The first census of the parish was taken by Alexander Webster in 1755, as things were improving in Tynron:
1755 464 including 92 and four-fifths fighting men.
1811 574 Culmination of Improvements and farming expansion.
1821 513 Post-war decline, reduced prices and increase in farm size.
It is interesting that Tynron was one of only two parishes in Dumfriesshire showing a population reduction 1801-31. Glencairn increased by 665 and Penpont by 266 in that same period.
1871 381 Drift to towns and cities. Less farm workers needed.
1881 416 Gentry houses empty in census month of April.
1911 309 Continual drift away from the land.
1931 295 Mechanisation of farms.
1971 166 Forestry taking up agricultural land, but providing few, if any, jobs.
1991 estimated 140 folk in Tynron Glen, the lowest population of any parish in Dumfriesshire. Can this figure get any lower? There are few jobs locally, but as Tynron is a desirable place of residence, surely numbers cannot drop further?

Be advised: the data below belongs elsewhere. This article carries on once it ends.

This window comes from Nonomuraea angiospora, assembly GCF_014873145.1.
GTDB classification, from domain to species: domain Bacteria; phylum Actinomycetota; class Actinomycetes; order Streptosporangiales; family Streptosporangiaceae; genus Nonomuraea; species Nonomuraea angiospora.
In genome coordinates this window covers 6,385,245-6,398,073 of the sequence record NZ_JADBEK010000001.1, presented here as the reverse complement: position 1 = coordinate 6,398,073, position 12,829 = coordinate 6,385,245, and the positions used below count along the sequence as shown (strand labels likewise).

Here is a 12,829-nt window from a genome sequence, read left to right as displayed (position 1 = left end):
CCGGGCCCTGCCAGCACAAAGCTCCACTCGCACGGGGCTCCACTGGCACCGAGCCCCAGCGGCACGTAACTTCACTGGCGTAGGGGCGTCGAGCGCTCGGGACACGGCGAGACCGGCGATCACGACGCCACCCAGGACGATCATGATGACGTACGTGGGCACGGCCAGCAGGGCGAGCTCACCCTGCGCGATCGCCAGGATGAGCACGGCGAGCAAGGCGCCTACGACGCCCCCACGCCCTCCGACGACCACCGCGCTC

These figures include the part of the parish up the Scaur, but not the part of the Shinnel Glen in Keir parish. The total population of Tynron Glen has always been therefore slightly less than the figures above.
In 1801 there were 101 inhabited houses and 5 uninhabited. 336 people were employed in agriculture, 27 in trade, manufacture or handicraft.
In 1831 there were 90 inhabited houses, ie 5½ people per house. There were 80 people in the village. 170 children under 15 lived in the glen.
In 1990 there are 58 inhabited houses with about 140 people, i.e. less than 2½ people per house. The houses were much smaller in 1831!
The electoral rolls for 1913 and 1988 are printed here below. They are a treasure trove of information. In 1913 there were 66 voters on the list, all men, of course! Some women got the vote in 1918. In 1988 there were 114 voters. Not many surnames are on both lists.